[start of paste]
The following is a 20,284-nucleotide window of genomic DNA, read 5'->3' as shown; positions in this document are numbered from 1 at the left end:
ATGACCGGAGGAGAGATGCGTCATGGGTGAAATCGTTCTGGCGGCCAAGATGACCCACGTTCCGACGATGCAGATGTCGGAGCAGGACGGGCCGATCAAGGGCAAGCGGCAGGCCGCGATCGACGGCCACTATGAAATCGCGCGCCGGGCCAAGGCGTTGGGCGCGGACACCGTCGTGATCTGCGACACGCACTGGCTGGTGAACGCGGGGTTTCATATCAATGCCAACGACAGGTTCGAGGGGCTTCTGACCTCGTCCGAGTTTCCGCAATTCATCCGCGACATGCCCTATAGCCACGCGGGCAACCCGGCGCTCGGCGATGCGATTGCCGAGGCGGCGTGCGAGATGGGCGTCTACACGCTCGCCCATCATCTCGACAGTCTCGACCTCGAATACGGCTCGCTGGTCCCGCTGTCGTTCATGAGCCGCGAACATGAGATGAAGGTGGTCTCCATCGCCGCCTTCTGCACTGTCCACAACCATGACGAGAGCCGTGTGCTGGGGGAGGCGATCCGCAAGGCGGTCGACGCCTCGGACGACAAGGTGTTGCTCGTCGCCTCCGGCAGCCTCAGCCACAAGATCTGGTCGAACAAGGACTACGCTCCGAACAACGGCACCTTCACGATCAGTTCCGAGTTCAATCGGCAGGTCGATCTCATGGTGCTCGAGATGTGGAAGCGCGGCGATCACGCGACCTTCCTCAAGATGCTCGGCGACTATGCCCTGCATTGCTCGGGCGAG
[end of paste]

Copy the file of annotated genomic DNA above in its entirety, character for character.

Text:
The following is a 20,284-nucleotide window of genomic DNA, read 5'->3' as shown; positions in this document are numbered from 1 at the left end:
ATGACCGGAGGAGAGATGCGTCATGGGTGAAATCGTTCTGGCGGCCAAGATGACCCACGTTCCGACGATGCAGATGTCGGAGCAGGACGGGCCGATCAAGGGCAAGCGGCAGGCCGCGATCGACGGCCACTATGAAATCGCGCGCCGGGCCAAGGCGTTGGGCGCGGACACCGTCGTGATCTGCGACACGCACTGGCTGGTGAACGCGGGGTTTCATATCAATGCCAACGACAGGTTCGAGGGGCTTCTGACCTCGTCCGAGTTTCCGCAATTCATCCGCGACATGCCCTATAGCCACGCGGGCAACCCGGCGCTCGGCGATGCGATTGCCGAGGCGGCGTGCGAGATGGGCGTCTACACGCTCGCCCATCATCTCGACAGTCTCGACCTCGAATACGGCTCGCTGGTCCCGCTGTCGTTCATGAGCCGCGAACATGAGATGAAGGTGGTCTCCATCGCCGCCTTCTGCACTGTCCACAACCATGACGAGAGCCGTGTGCTGGGGGAGGCGATCCGCAAGGCGGTCGACGCCTCGGACGACAAGGTGTTGCTCGTCGCCTCCGGCAGCCTCAGCCACAAGATCTGGTCGAACAAGGACTACGCTCCGAACAACGGCACCTTCACGATCAGTTCCGAGTTCAATCGGCAGGTCGATCTCATGGTGCTCGAGATGTGGAAGCGCGGCGATCACGCGACCTTCCTCAAGATGCTCGGCGACTATGCCCTGCATTGCTCGGGCGAG